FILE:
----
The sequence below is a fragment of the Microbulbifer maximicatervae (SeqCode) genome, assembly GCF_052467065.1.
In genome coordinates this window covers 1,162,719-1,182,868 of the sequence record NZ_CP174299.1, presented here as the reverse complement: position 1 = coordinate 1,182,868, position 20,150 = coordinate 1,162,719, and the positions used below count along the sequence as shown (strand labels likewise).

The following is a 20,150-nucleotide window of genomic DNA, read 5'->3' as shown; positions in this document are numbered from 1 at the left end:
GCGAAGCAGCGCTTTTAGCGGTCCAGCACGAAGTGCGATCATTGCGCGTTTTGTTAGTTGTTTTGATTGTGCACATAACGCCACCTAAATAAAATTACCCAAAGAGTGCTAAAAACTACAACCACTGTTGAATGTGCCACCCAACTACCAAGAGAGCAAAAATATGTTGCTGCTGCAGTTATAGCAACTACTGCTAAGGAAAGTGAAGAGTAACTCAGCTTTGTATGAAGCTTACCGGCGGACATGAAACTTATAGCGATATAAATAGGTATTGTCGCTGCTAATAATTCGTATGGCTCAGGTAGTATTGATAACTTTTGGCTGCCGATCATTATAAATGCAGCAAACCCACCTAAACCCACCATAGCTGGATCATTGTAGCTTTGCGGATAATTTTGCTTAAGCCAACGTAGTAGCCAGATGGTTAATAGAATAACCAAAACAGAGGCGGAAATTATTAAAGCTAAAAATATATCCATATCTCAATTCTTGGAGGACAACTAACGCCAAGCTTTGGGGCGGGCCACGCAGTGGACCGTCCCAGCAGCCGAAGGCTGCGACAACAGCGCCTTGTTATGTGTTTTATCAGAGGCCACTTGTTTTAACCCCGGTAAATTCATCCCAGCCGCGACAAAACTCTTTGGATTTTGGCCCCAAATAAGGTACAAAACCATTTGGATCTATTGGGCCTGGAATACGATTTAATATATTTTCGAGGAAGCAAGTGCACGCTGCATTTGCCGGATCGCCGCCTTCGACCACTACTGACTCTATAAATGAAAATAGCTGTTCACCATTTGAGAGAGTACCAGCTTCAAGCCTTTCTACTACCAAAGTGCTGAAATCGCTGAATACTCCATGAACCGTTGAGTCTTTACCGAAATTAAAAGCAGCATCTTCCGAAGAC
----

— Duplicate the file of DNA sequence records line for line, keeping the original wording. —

The sequence below is a fragment of the Microbulbifer maximicatervae (SeqCode) genome, assembly GCF_052467065.1.
In genome coordinates this window covers 1,162,719-1,182,868 of the sequence record NZ_CP174299.1, presented here as the reverse complement: position 1 = coordinate 1,182,868, position 20,150 = coordinate 1,162,719, and the positions used below count along the sequence as shown (strand labels likewise).

The following is a 20,150-nucleotide window of genomic DNA, read 5'->3' as shown; positions in this document are numbered from 1 at the left end:
GCGAAGCAGCGCTTTTAGCGGTCCAGCACGAAGTGCGATCATTGCGCGTTTTGTTAGTTGTTTTGATTGTGCACATAACGCCACCTAAATAAAATTACCCAAAGAGTGCTAAAAACTACAACCACTGTTGAATGTGCCACCCAACTACCAAGAGAGCAAAAATATGTTGCTGCTGCAGTTATAGCAACTACTGCTAAGGAAAGTGAAGAGTAACTCAGCTTTGTATGAAGCTTACCGGCGGACATGAAACTTATAGCGATATAAATAGGTATTGTCGCTGCTAATAATTCGTATGGCTCAGGTAGTATTGATAACTTTTGGCTGCCGATCATTATAAATGCAGCAAACCCACCTAAACCCACCATAGCTGGATCATTGTAGCTTTGCGGATAATTTTGCTTAAGCCAACGTAGTAGCCAGATGGTTAATAGAATAACCAAAACAGAGGCGGAAATTATTAAAGCTAAAAATATATCCATATCTCAATTCTTGGAGGACAACTAACGCCAAGCTTTGGGGCGGGCCACGCAGTGGACCGTCCCAGCAGCCGAAGGCTGCGACAACAGCGCCTTGTTATGTGTTTTATCAGAGGCCACTTGTTTTAACCCCGGTAAATTCATCCCAGCCGCGACAAAACTCTTTGGATTTTGGCCCCAAATAAGGTACAAAACCATTTGGATCTATTGGGCCTGGAATACGATTTAATATATTTTCGAGGAAGCAAGTGCACGCTGCATTTGCCGGATCGCCGCCTTCGACCACTACTGACTCTATAAATGAAAATAGCTGTTCACCATTTGAGAGAGTACCAGCTTCAAGCCTTTCTACTACCAAAGTGCTGAAATCGCTGAATACTCCATGAACCGTTGAGTCTTTACCGAAATTAAAAGCAGCATCTTCCGAAGAC